card design

LADYBUG COLOR POP

I loved the “highlight” idea in these cards by Therese Calvird and it was one of the first things I wanted to try with the Mondo Gerbera Daisy when it arrived. I love the simplicity!

Although the flower is an open line design, I didn’t want to color it (the whole point of the design is to take a small aspect and highlight it with color) so to soften the starkness of the black and white a bit and add just a smidge of texture, I added a few fine spatters of black acrylic paint.

Then I cheated. •insert shocked eyeballs•

Therese uses a straight edge paper trimmer to cut out a panel in the center; I grabbed my Hero Arts Infinity Rectangle Dies. •sheepish grin• Mounted the outer “frame” to my base card, and then 3D mounted the center panel.

Sweet li’l ladybug was stamped onto a scrap of white card stock and colored in with pencil. After she was popped up on the card front, I gave her a nice coating of Glossy Accents, and Bob’s yer Uncle! •fist pump•

In other news, my “Meet the Maker” page over on the Ellen Hutson website very recently published—you can check it out HERE. •chinkle•

Cheers and hope you have a fab day!


BEAR GRILLS

Bear is from All Inside and has two previous accessory sets prior to this one called Bear Ware and Bear Ware 2

Truly, I had no idea of the phenomenon that dressing up Bear would become. My original intention was for him to convey the visual concept of a “hug”, especially holding the heart in that set—the set that started it all. That was all. Umm, that was supposed to be all.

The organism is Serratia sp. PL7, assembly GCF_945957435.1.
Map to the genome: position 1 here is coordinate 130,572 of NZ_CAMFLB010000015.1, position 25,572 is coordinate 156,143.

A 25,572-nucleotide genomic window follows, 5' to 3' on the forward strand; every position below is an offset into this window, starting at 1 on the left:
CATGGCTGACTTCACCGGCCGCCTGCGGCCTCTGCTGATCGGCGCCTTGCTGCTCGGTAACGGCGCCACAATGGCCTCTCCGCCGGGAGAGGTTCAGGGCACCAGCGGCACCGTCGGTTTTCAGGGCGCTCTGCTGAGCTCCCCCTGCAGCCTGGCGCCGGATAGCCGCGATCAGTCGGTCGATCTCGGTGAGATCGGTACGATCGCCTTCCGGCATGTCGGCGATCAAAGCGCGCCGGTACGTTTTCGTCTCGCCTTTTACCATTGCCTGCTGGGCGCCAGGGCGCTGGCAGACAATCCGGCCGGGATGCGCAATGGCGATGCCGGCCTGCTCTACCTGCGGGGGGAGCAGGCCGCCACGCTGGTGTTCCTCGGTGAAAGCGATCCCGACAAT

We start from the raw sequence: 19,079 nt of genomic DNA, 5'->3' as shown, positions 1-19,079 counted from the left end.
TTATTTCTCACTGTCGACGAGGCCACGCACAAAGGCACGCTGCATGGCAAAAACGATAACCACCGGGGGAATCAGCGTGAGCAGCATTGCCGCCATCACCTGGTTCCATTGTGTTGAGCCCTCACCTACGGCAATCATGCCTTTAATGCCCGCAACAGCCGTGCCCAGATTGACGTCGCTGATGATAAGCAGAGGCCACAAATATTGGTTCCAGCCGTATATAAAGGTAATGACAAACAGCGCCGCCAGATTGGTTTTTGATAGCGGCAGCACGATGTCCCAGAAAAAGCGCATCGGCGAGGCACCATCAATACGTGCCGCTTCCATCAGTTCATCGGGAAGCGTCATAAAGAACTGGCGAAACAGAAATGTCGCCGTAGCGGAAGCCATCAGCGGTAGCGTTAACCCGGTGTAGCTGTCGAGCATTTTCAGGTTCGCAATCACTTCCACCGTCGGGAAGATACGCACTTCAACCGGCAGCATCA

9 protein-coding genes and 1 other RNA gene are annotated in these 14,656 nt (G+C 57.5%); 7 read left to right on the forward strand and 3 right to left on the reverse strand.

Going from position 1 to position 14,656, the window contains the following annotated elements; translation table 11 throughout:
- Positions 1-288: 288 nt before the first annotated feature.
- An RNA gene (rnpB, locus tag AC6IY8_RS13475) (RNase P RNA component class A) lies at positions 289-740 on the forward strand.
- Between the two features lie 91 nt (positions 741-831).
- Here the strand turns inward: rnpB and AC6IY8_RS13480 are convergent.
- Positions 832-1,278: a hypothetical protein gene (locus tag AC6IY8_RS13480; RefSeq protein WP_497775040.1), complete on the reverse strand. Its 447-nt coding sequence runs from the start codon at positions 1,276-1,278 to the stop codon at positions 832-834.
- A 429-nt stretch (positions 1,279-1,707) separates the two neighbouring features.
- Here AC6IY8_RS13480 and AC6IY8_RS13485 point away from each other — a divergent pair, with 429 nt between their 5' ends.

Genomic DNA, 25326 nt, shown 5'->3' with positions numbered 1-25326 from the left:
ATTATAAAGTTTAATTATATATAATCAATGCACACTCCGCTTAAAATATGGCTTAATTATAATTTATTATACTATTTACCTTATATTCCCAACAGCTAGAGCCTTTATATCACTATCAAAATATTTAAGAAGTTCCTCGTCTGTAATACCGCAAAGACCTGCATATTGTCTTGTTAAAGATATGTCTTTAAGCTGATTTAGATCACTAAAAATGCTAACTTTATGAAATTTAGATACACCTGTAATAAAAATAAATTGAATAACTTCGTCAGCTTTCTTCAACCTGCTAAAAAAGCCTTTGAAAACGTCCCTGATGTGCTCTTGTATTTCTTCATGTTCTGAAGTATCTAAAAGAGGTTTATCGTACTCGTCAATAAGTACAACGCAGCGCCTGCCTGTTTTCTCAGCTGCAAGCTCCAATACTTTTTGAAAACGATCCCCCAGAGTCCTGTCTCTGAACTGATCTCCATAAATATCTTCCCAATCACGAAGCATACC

And then, somehow, the idea to give him a few more treasures to hold crept in (Bear Ware). Then, it seemed Bear needed to be outfitted for fall and winter, as well… (Bear Ware 2)

And, now we’ve come around to spring and summer, in Bear Ware 3. I must admit the Weber is due to my Mister’s fondness for BBQing anything and everything that can possibly be grilled… Many of you may already be aware of my secret dinner weapon: Keep the fridge stocked with meats at all times and he will do the cookin’! Heh, heh, heh…! •fist pump•

Bear and his accoutrements were stamped with bleed-proof black ink onto watercolor paper, watercolored with Clean Color Real Brush Markers and a waterbrush, before die cutting, trimming the Weber lid and then subsequently mounting everything to a white card base I’d already prepped with a sentiment and a hand-drawn horizon line.

Smoke is actually steam borrowed from a Breve Note. It’s hard to see in the photos, but the grill, the hot dog and Bear’s nose were given a high gloss sheen using Glossy Accents.

Thanks for stopping by today! Cheers!


NEON WATERCOLOR

I have a quick video tutorial for achieve neon watercolor effects for ya’ today—I shared a sneak peek of the Mondo Gerbera Daisy on Instagram and was asked how I did it.

I tried to shoot and film this multiple ways, but suffice it to say, it is very difficult to capture the beautiful, eye-popping color you get by mixing in fluorescent/neon hues—I hope you’ll take my word for it that is much more stunning in real life than can be photographed…

See Carly’s video for her fabulous shaped floral cards HERE.

Fluorescent Clean Color Real Brush Markers are absolutely fantastic for this look—you can use all neon colors (I’ve listed them all in the supplies so it’s easier for you to find them), but on a large scale floral like this one, I personally prefer to have a hint of neon mixed in with regular colors. Colors specific to this project are marked with an “ * “ in the supplies.

TIPS:

  • Heat embossed images give these markers a place for color to “sit” until you’re ready to blend it out with a water brush.

  • When working with mid-darker Clean Color Markers, keep in mind that a little color goes a long way; don’t fill in your image, but apply color close to/hugging the embossing lines—you can always add more after your first layer is dry.

  • Pale/pastel colors may need multiple applications of color in the same area if you plan to blend out with water.

  • Before applying fluorescent colors, I recommend allowing your base colors to dry; adding to wet paint may diffuse the color right away and diminish the intensity.

Happy neon watercoloring and thanks for stopping by today!